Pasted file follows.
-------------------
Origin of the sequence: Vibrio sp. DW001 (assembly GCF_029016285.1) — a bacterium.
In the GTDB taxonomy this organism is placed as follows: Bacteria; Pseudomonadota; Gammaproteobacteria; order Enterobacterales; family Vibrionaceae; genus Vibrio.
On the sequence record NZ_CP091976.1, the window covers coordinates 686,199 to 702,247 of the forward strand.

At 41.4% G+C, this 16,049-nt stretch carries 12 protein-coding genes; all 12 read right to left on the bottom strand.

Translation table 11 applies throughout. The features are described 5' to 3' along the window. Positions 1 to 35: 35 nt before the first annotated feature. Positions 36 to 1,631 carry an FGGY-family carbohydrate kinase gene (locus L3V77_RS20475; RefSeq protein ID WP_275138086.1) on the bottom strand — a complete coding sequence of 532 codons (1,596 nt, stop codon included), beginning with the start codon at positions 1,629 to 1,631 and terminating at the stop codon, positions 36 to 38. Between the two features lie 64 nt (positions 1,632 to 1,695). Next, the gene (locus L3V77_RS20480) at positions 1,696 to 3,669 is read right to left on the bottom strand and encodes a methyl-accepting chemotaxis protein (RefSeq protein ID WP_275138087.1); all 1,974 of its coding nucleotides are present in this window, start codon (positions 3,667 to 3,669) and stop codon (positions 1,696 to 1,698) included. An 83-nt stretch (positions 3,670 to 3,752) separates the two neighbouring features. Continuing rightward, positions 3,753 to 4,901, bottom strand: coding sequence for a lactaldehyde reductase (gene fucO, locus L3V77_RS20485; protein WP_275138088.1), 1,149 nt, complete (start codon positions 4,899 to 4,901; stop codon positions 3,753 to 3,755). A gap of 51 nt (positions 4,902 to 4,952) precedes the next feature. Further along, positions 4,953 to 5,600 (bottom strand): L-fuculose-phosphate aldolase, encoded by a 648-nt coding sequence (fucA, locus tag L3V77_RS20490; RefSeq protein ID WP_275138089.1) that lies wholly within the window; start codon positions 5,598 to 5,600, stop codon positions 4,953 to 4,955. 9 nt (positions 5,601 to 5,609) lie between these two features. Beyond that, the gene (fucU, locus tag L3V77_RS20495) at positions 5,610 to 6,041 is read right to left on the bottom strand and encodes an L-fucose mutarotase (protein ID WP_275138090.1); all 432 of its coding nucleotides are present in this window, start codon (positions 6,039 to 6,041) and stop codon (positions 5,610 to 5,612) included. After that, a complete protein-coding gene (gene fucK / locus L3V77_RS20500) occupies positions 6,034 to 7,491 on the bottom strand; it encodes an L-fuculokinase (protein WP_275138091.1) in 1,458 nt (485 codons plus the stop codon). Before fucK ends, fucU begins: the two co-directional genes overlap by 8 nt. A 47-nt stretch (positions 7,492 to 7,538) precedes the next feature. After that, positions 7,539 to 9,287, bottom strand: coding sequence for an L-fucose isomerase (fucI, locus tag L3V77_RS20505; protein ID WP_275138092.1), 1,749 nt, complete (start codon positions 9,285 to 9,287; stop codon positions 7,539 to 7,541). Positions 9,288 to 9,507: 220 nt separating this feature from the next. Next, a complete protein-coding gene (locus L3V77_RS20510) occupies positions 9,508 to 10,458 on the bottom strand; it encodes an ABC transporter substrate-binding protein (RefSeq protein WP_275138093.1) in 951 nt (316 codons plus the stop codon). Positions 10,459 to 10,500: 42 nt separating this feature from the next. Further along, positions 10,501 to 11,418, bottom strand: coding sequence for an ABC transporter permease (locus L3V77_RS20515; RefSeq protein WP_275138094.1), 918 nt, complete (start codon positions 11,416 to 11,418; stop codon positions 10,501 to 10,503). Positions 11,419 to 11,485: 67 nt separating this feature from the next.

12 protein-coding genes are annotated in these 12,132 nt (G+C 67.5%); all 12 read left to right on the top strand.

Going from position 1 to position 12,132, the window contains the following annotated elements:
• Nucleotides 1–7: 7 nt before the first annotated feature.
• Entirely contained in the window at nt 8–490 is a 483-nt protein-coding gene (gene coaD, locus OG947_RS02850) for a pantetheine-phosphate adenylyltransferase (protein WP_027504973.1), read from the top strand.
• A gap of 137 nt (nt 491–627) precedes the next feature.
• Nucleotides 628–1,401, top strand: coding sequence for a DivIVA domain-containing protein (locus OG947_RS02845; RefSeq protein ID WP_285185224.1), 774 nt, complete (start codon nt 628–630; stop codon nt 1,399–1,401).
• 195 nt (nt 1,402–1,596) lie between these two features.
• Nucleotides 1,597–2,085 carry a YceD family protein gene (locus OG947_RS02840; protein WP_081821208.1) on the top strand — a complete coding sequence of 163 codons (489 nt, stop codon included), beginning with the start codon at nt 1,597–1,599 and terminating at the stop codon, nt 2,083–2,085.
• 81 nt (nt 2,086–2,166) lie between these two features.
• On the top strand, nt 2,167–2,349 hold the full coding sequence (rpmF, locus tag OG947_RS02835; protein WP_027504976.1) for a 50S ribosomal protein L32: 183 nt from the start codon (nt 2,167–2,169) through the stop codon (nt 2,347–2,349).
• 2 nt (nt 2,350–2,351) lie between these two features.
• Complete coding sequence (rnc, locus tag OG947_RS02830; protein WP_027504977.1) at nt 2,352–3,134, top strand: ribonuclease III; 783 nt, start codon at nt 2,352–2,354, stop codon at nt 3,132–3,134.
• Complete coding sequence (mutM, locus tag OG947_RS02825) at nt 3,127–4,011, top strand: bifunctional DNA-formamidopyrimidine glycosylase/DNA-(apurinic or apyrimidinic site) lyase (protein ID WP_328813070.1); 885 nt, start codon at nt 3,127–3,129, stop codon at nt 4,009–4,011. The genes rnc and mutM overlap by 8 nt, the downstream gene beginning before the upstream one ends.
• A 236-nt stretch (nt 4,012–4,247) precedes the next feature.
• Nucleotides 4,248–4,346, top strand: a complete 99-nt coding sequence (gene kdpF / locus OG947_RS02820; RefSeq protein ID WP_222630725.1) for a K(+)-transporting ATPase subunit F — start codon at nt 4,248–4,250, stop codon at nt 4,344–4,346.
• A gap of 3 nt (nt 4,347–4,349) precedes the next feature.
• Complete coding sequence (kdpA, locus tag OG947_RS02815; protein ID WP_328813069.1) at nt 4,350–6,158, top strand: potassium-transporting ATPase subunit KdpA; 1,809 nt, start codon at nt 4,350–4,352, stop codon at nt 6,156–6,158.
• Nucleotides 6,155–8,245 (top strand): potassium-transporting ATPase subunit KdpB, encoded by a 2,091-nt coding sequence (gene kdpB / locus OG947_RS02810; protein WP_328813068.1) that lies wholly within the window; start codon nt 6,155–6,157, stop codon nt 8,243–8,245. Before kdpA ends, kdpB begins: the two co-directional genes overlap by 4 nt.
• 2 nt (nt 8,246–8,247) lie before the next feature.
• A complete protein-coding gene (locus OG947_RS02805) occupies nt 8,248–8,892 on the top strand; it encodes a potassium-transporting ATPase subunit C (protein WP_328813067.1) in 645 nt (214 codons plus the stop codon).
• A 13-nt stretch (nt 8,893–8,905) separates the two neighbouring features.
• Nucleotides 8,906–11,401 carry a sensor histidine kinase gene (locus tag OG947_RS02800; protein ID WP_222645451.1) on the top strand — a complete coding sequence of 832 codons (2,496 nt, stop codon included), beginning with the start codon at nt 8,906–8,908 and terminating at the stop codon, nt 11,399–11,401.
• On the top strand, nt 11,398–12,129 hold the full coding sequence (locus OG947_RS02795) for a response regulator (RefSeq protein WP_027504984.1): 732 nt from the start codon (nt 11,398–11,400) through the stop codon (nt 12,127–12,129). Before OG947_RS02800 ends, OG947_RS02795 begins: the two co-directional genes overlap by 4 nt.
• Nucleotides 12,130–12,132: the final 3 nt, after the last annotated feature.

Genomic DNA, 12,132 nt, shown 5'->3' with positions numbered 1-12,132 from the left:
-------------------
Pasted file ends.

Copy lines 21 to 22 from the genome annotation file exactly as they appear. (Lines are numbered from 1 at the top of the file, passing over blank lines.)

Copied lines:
• A gap of 3 nt (nt 4,347–4,349) precedes the next feature.
• Complete coding sequence (kdpA, locus tag OG947_RS02815; protein ID WP_328813069.1) at nt 4,350–6,158, top strand: potassium-transporting ATPase subunit KdpA; 1,809 nt, start codon at nt 4,350–4,352, stop codon at nt 6,156–6,158.